Democrat or a Republican. It does matter whether the county f commissioner believes in good roads and good schools or

whether the State legislator believes in a good State university or whether he is a man of high ideals. G An intelligent man should not be fooled into supporting a candidate for a local or State office because he is a Democrat or a Republican.

235. — Nominating Methods. - Very soon after the establishment of the United States it became customary for political parties to nominate a candidate for their support at the election. In the United States there are at present five different methods of nominating candidates for elective offices.

1. Self-announcement.
2. Caucus or primary.
3. Delegate convention.
4. Direct primary election.

5. Petition. [ Self-announcement, or self-nomination, is very rare, and indicates either little competition within the party or a dissatisfied candidate whom the party has refused to indorse as its regular candidate. Some Southern and Western States provide for printing the names of self-announced candidates upon the ballots. The caucus1 is the New England name for a local massmeeting of party voters, and “primary"? is the name applied f to the same in the Middle or Western States. The caucus,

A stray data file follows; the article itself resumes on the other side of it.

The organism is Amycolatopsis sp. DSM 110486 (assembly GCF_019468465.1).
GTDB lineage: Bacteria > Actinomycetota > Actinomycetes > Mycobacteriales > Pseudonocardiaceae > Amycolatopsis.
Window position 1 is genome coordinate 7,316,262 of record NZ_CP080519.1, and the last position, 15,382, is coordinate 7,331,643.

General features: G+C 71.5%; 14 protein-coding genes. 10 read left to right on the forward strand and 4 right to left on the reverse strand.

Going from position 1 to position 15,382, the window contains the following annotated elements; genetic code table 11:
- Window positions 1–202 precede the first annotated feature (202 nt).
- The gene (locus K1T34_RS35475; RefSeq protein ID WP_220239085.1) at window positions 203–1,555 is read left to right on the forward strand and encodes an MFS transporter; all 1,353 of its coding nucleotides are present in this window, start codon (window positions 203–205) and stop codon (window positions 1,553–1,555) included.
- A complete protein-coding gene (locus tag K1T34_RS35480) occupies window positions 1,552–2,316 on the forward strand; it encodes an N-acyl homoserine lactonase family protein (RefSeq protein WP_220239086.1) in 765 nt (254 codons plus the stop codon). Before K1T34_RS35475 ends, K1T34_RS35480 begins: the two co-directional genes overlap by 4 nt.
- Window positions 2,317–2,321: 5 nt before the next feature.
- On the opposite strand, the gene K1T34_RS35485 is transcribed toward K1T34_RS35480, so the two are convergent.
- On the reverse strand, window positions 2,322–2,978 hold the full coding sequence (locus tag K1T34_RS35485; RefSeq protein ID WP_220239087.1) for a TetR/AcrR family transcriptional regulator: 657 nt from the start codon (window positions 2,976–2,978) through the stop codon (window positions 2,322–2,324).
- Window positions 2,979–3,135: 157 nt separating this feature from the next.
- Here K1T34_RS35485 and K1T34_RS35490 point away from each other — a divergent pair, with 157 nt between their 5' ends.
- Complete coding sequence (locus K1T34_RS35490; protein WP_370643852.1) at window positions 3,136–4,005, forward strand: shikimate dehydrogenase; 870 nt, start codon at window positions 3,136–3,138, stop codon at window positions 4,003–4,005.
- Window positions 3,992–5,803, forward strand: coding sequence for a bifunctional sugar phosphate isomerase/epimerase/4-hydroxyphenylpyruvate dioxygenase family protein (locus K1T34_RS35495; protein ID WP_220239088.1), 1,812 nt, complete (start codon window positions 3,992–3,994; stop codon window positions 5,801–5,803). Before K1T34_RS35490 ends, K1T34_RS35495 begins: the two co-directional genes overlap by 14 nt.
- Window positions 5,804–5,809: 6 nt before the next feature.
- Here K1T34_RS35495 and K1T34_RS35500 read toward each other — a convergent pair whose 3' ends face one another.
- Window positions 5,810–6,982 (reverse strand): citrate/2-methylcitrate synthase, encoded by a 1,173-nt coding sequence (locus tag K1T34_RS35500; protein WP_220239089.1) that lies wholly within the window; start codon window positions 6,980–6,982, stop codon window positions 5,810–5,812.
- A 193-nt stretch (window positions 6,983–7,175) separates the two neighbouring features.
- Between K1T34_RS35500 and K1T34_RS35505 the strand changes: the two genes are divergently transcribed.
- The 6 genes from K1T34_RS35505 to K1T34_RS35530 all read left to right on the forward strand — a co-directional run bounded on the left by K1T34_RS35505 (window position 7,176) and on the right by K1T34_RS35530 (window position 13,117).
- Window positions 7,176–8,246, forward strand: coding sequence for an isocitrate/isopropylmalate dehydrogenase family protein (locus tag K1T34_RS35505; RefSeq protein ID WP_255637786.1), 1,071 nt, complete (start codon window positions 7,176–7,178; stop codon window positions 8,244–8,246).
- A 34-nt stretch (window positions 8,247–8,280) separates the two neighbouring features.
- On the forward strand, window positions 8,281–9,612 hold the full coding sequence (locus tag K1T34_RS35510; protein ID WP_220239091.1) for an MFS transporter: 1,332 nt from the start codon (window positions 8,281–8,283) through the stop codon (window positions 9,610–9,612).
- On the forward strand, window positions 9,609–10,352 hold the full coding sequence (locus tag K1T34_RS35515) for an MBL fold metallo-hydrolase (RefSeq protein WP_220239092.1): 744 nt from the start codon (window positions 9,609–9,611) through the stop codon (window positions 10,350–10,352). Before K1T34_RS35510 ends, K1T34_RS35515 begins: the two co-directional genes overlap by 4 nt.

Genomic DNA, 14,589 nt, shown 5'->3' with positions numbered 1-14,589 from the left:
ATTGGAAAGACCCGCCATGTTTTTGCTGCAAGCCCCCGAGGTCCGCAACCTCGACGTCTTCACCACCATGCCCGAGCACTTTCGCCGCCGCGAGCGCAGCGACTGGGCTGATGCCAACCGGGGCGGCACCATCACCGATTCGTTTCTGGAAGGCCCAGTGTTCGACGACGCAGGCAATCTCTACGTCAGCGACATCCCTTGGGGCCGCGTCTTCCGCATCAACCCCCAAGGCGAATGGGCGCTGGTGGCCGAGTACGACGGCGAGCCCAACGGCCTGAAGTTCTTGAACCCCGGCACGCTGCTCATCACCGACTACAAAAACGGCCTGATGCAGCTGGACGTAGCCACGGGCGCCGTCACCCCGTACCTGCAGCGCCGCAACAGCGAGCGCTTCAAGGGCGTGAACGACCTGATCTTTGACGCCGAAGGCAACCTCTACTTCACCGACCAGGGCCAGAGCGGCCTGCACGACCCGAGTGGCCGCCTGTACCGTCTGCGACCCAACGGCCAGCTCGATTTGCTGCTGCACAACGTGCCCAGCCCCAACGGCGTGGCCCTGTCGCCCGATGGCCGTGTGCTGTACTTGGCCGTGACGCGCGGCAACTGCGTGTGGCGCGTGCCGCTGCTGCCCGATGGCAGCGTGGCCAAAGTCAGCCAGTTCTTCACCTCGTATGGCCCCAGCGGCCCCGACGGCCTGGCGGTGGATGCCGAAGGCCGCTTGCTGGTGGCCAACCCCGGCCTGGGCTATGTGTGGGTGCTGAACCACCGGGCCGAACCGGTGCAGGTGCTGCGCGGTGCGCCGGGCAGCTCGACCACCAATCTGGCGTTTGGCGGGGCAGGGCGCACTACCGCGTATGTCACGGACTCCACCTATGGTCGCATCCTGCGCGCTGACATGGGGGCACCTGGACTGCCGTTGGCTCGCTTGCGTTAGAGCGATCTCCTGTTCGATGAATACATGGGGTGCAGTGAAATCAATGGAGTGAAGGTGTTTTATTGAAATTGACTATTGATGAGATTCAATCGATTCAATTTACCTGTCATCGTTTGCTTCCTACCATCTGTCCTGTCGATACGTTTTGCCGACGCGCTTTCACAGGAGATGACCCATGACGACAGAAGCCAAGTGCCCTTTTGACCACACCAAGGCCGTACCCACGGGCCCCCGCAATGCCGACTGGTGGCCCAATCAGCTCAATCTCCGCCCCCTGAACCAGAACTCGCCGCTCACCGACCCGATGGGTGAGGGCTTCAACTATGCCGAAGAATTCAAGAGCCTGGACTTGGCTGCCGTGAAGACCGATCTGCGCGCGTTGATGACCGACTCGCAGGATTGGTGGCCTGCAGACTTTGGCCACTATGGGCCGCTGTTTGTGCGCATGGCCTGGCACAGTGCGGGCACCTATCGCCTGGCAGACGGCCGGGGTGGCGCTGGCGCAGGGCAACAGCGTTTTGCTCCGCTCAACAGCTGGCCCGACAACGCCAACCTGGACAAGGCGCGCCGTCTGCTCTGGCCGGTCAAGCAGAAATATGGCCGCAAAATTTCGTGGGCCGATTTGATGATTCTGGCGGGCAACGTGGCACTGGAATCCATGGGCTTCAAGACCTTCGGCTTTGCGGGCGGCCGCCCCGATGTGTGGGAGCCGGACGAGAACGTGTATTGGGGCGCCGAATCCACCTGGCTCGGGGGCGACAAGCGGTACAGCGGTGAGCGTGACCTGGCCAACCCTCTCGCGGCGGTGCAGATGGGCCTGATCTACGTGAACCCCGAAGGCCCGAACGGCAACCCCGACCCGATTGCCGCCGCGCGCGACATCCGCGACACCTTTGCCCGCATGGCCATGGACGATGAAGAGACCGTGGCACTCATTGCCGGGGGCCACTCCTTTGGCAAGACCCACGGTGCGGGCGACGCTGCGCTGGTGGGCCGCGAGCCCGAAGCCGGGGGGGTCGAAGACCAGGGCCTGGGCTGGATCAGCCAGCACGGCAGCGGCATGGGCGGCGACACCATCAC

or primary, selects candidates for town, ward, or precinct offices, and members of the town, ward, or precinct party committee. It also selects delegates to county and other nominating conventions.

The caucus has generally proved unsatisfactory because it is easily manipulated by machine politicians, especially in cities, and it is there that half the American population live. The unregulated caucus has often been called on short notice to meet in an inadequate hall at an inconvenient time, and then “packed" with foreigners or “repeaters” hired by the “ring." As this uninviting caucus frequently ended in a “free for all” it is not strange that good citizens have considered it not only useless but even dangerous to attend.

The delegate convention has been in common use since 1840 for selecting county, State, and National candidates. The delegate convention for a county or city is a meeting of delegates from the various election districts of the county or wards of the city. These are chosen by mass-m

-meetings, called caucuses or primaries, held in each district or ward.